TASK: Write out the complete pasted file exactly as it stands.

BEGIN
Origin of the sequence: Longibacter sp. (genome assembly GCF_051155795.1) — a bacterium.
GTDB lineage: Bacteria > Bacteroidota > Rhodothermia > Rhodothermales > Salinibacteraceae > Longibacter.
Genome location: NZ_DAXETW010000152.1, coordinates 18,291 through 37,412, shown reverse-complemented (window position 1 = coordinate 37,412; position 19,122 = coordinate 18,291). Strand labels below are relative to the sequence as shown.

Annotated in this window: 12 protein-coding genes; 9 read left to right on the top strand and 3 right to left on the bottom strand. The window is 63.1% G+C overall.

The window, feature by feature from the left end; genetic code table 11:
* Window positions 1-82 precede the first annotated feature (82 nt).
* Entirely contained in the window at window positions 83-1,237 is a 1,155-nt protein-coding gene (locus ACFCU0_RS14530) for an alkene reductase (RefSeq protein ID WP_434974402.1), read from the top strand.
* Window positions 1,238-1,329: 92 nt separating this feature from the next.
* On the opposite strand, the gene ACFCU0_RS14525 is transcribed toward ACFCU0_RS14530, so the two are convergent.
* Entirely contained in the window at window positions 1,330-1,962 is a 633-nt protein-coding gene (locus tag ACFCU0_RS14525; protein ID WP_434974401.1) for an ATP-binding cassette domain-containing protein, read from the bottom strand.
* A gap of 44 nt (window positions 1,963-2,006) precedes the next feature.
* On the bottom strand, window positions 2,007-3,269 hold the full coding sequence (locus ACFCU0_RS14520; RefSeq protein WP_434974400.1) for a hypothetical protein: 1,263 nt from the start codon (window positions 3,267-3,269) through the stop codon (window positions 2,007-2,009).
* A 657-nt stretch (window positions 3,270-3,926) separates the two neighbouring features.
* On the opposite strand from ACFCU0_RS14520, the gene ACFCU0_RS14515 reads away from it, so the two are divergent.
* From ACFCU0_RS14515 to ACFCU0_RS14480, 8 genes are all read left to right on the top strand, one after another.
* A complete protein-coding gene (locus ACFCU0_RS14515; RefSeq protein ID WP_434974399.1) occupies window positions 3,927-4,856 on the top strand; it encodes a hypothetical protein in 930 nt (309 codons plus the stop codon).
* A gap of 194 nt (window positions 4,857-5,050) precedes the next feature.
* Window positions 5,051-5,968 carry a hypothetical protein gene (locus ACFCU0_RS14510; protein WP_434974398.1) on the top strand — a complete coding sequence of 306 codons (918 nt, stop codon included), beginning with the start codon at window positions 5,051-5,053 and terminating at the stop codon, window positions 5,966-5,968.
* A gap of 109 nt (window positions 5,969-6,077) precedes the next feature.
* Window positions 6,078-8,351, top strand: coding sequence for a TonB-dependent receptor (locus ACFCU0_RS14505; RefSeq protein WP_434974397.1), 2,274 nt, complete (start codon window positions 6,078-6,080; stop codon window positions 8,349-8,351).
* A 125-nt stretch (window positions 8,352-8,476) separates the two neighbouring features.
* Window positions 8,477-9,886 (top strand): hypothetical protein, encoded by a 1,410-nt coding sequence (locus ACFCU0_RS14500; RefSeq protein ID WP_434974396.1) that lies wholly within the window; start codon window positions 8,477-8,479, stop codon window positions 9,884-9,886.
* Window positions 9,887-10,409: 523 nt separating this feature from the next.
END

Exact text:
Origin of the sequence: Longibacter sp. (genome assembly GCF_051155795.1) — a bacterium.
GTDB lineage: Bacteria > Bacteroidota > Rhodothermia > Rhodothermales > Salinibacteraceae > Longibacter.
Genome location: NZ_DAXETW010000152.1, coordinates 18,291 through 37,412, shown reverse-complemented (window position 1 = coordinate 37,412; position 19,122 = coordinate 18,291). Strand labels below are relative to the sequence as shown.

Annotated in this window: 12 protein-coding genes; 9 read left to right on the top strand and 3 right to left on the bottom strand. The window is 63.1% G+C overall.

The window, feature by feature from the left end; genetic code table 11:
* Window positions 1-82 precede the first annotated feature (82 nt).
* Entirely contained in the window at window positions 83-1,237 is a 1,155-nt protein-coding gene (locus ACFCU0_RS14530) for an alkene reductase (RefSeq protein ID WP_434974402.1), read from the top strand.
* Window positions 1,238-1,329: 92 nt separating this feature from the next.
* On the opposite strand, the gene ACFCU0_RS14525 is transcribed toward ACFCU0_RS14530, so the two are convergent.
* Entirely contained in the window at window positions 1,330-1,962 is a 633-nt protein-coding gene (locus tag ACFCU0_RS14525; protein ID WP_434974401.1) for an ATP-binding cassette domain-containing protein, read from the bottom strand.
* A gap of 44 nt (window positions 1,963-2,006) precedes the next feature.
* On the bottom strand, window positions 2,007-3,269 hold the full coding sequence (locus ACFCU0_RS14520; RefSeq protein WP_434974400.1) for a hypothetical protein: 1,263 nt from the start codon (window positions 3,267-3,269) through the stop codon (window positions 2,007-2,009).
* A 657-nt stretch (window positions 3,270-3,926) separates the two neighbouring features.
* On the opposite strand from ACFCU0_RS14520, the gene ACFCU0_RS14515 reads away from it, so the two are divergent.
* From ACFCU0_RS14515 to ACFCU0_RS14480, 8 genes are all read left to right on the top strand, one after another.
* A complete protein-coding gene (locus ACFCU0_RS14515; RefSeq protein ID WP_434974399.1) occupies window positions 3,927-4,856 on the top strand; it encodes a hypothetical protein in 930 nt (309 codons plus the stop codon).
* A gap of 194 nt (window positions 4,857-5,050) precedes the next feature.
* Window positions 5,051-5,968 carry a hypothetical protein gene (locus ACFCU0_RS14510; protein WP_434974398.1) on the top strand — a complete coding sequence of 306 codons (918 nt, stop codon included), beginning with the start codon at window positions 5,051-5,053 and terminating at the stop codon, window positions 5,966-5,968.
* A gap of 109 nt (window positions 5,969-6,077) precedes the next feature.
* Window positions 6,078-8,351, top strand: coding sequence for a TonB-dependent receptor (locus ACFCU0_RS14505; RefSeq protein WP_434974397.1), 2,274 nt, complete (start codon window positions 6,078-6,080; stop codon window positions 8,349-8,351).
* A 125-nt stretch (window positions 8,352-8,476) separates the two neighbouring features.
* Window positions 8,477-9,886 (top strand): hypothetical protein, encoded by a 1,410-nt coding sequence (locus ACFCU0_RS14500; RefSeq protein ID WP_434974396.1) that lies wholly within the window; start codon window positions 8,477-8,479, stop codon window positions 9,884-9,886.
* Window positions 9,887-10,409: 523 nt separating this feature from the next.